views.
caused
by
diastema
and
open
articulation.
Smile
analysis
showed
transposed
canines,
bilaterally
missing
central
incisors,
and
peg-shaped
lateral
incisors,
in
addition
to
a
lack
of
any
tooth
structure
display
upon
smiling.
Treatment
options
for
congenitally
transposed
and
missing
teeth
were
either
to
create
space
for
the
replace-
ment
of
missing
teeth,
or
to
eliminate
space
and
restor-
atively
correct
tooth
anatomy
of
the
transposed
and
malformed
teeth
to
provide
acceptable
esthetics.
9
Although
implant-supported
prostheses
may
be
consid-
ered
as
a
treatment
alternative
when
the
treatment
re-
quires
the
creation
of
spaces
for
the
missing
teeth,
their
use
is
controversial
when
facial
growth
may
not
be
complete.
13
'
14
However,
if
the
treatment
plan
calls
for
space
creation
and
the
replacement
of
missing
teeth
with
dental
implants,
the
adolescent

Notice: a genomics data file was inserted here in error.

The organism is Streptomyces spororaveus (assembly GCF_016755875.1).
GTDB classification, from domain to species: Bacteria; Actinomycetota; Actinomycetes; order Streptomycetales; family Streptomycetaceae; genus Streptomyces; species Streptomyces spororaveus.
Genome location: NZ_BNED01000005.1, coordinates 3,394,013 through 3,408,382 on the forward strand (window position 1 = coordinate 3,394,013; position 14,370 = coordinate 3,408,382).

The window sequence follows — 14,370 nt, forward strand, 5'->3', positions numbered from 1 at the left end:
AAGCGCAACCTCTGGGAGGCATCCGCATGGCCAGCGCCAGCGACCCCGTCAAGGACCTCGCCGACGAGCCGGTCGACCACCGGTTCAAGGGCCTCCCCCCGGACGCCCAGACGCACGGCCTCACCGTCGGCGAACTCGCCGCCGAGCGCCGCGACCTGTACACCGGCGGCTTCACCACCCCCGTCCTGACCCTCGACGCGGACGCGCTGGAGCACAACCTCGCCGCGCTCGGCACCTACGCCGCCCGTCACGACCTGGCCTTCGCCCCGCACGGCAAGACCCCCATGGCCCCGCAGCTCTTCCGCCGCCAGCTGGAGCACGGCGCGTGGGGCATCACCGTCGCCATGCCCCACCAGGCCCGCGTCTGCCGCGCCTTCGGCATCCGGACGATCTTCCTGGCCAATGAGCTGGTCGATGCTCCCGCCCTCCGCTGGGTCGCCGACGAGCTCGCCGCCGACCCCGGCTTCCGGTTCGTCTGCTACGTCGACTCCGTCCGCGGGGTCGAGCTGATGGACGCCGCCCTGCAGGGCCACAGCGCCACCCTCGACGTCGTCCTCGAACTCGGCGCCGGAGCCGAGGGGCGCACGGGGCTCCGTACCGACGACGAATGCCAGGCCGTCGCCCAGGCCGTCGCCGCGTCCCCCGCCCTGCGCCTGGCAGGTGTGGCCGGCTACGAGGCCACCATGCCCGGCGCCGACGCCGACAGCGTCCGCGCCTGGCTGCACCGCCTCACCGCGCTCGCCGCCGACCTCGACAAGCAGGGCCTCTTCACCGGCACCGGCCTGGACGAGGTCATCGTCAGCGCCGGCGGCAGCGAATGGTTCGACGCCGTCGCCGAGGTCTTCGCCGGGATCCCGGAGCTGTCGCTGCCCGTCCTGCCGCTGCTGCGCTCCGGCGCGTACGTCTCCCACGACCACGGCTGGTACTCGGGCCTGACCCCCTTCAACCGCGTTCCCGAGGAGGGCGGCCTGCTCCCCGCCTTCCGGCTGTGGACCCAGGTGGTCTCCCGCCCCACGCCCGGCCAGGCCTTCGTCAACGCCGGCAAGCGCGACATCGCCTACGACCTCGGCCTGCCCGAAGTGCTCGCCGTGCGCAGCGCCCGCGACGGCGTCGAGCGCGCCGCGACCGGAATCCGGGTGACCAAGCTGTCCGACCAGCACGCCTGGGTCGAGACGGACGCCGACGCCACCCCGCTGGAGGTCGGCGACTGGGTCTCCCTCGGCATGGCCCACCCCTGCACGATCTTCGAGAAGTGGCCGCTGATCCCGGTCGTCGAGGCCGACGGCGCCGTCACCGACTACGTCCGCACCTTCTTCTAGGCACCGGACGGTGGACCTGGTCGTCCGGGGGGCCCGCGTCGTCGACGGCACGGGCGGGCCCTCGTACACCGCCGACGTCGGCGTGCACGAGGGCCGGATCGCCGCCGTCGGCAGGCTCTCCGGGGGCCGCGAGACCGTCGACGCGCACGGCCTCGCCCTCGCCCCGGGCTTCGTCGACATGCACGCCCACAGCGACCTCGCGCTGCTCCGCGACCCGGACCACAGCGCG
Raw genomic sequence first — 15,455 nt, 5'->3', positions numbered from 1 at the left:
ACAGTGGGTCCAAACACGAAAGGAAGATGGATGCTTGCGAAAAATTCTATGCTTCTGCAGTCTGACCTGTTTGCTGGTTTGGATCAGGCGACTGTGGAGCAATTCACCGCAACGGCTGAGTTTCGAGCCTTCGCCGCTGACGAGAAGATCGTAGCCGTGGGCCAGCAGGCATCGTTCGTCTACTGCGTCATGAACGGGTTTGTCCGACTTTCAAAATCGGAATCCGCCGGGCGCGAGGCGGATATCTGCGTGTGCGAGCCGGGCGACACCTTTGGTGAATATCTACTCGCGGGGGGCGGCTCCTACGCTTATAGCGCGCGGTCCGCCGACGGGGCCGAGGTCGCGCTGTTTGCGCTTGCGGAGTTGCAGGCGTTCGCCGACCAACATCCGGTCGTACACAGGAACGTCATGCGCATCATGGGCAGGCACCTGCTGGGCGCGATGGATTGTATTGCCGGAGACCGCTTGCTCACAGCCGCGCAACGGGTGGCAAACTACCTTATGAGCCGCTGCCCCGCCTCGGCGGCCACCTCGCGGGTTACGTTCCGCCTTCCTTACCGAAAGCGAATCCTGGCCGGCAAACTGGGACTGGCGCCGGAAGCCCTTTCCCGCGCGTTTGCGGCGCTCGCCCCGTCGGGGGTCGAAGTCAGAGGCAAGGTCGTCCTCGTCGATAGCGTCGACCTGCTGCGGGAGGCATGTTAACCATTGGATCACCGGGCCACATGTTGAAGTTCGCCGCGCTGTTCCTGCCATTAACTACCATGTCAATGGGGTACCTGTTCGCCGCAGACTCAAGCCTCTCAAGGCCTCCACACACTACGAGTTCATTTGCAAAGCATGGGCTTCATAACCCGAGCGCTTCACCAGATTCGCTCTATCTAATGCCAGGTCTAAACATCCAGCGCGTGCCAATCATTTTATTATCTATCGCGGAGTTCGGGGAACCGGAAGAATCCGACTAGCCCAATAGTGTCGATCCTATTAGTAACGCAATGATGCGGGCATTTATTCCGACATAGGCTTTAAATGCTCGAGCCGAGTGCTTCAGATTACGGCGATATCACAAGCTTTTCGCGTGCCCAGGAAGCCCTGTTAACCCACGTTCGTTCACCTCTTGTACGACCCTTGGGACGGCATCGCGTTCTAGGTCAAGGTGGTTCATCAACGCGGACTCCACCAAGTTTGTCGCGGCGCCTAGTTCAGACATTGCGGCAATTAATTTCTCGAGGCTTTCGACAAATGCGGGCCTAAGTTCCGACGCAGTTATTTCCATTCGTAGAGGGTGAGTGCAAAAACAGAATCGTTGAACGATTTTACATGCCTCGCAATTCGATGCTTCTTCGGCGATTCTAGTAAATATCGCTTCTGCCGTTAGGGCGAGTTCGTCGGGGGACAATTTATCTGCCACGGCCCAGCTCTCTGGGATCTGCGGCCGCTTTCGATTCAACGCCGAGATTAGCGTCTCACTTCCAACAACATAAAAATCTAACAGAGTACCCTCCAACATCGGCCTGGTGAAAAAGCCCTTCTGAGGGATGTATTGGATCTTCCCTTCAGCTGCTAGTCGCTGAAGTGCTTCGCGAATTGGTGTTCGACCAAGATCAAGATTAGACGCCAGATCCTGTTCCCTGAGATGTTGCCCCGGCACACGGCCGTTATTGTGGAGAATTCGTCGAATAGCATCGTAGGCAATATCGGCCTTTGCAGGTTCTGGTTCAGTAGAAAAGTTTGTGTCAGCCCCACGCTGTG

patient
can
be
pro-
visionally
treated
with
a
fiber-reinforced
fixed
partial
denture
until
the
growth
is
completed
and
implants
are
placed.
In
this
patient,
a
hand—wrist
radiograph
indi-
cated
that
skeletal
growth
was
not
complete;
therefore,
the
option
of
opening
spaces
for
placement
and
restora-
tion
with
implants
was
not
considered.
18
Radiographic
examination
revealed
shortened
root
morphology
of
the
maxillary
left
first
premolar,
and
Fig.
4.
Preoperative
right
(A)
and
left
(B)
lateral
views
depict-
ing
vertical
and
horizontal
overlaps.
bilaterally
of
the
lateral
incisors
(Fig.
1).
Therefore,
cre-
ating
the
spaces
for
fabrication
of
fixed
partial
dentures
supported
by
these
teeth
was
deemed
inappropriate.
9
The
patient
and
parent
consented
to
a
combined
ortho-
dontic
and
prosthodontic
approach
in
which
orthodon-
tic
treatment
goals
included
correction
of
crowding
in
the
mandibular
arch,
closing
maxillary
arch
spaces
with
orthodontic
alignment
of
canines
in
the
ideally
aligned
position
of
maxillary
central
incisors,
and
reduction
of
the
horizontal
overlap
(Figs.
2,
3,
and
4),
followed
by
prosthetic
correction
of
the
malformed
teeth.
The
orthodontic
treatment
included
the
extraction
of
the
mandibular
second
premolars